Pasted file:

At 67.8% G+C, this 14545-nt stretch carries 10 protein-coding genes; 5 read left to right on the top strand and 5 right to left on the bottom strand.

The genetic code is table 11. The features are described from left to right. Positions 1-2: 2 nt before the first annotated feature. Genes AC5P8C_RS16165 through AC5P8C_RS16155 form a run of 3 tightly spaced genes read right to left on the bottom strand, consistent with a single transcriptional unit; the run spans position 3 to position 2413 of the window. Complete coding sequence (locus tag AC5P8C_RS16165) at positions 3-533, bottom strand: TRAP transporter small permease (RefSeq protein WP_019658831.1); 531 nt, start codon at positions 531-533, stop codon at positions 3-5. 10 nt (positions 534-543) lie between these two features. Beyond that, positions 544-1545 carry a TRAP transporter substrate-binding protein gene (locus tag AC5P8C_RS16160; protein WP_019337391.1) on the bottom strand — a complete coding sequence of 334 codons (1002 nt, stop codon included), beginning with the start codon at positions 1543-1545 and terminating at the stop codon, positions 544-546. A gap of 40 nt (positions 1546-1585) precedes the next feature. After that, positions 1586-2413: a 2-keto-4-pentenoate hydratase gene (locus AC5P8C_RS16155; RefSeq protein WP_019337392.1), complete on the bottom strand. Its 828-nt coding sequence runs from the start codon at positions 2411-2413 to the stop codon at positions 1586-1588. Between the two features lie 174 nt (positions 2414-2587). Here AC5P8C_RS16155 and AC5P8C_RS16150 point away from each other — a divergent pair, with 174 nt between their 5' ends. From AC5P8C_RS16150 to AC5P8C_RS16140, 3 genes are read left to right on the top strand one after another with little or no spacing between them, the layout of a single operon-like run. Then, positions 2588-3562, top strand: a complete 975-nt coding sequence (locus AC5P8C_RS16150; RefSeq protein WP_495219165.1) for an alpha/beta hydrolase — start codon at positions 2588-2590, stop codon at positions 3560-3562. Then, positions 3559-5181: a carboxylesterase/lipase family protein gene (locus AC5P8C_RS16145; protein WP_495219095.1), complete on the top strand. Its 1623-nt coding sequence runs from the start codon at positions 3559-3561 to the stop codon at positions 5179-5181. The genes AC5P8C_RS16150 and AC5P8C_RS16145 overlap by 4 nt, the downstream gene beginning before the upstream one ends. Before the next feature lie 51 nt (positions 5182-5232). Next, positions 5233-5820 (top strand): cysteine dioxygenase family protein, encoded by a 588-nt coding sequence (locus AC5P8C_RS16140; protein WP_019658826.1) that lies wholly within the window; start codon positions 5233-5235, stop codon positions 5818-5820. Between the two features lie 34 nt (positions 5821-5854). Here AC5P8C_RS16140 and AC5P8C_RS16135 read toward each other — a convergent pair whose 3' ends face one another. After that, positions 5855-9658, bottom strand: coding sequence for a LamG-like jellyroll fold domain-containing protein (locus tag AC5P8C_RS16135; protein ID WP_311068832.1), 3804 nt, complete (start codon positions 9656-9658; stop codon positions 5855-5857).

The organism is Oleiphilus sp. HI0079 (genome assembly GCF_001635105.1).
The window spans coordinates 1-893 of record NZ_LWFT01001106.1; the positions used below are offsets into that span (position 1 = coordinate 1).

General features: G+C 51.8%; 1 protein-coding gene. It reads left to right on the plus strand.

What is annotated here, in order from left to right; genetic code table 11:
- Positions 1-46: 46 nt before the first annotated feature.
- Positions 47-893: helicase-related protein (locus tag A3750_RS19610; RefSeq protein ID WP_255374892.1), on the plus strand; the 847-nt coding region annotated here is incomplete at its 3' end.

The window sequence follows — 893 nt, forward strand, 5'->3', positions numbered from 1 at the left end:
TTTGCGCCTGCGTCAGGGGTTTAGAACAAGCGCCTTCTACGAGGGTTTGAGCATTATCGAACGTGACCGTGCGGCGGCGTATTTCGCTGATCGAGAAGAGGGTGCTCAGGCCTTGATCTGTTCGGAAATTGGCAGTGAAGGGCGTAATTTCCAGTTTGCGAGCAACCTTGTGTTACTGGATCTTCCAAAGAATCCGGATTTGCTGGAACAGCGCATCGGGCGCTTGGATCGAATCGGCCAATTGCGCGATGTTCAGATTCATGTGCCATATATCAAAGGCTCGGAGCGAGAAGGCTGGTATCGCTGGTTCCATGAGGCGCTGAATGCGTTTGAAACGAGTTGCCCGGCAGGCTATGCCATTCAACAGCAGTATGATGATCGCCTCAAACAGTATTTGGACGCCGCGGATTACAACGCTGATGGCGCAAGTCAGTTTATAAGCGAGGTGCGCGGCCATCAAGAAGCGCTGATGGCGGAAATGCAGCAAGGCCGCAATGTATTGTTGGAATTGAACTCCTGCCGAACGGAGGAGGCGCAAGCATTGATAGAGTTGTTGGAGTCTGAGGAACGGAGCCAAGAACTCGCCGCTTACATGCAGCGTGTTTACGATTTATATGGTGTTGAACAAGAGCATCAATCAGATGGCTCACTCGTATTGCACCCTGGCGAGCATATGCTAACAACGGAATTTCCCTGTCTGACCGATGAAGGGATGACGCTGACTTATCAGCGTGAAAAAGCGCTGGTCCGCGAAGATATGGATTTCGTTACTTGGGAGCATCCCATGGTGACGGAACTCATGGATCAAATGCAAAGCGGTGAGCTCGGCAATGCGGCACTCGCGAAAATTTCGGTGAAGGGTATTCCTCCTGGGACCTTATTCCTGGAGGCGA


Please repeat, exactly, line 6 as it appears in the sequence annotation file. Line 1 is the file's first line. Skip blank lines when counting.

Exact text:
What is annotated here, in order from left to right; genetic code table 11: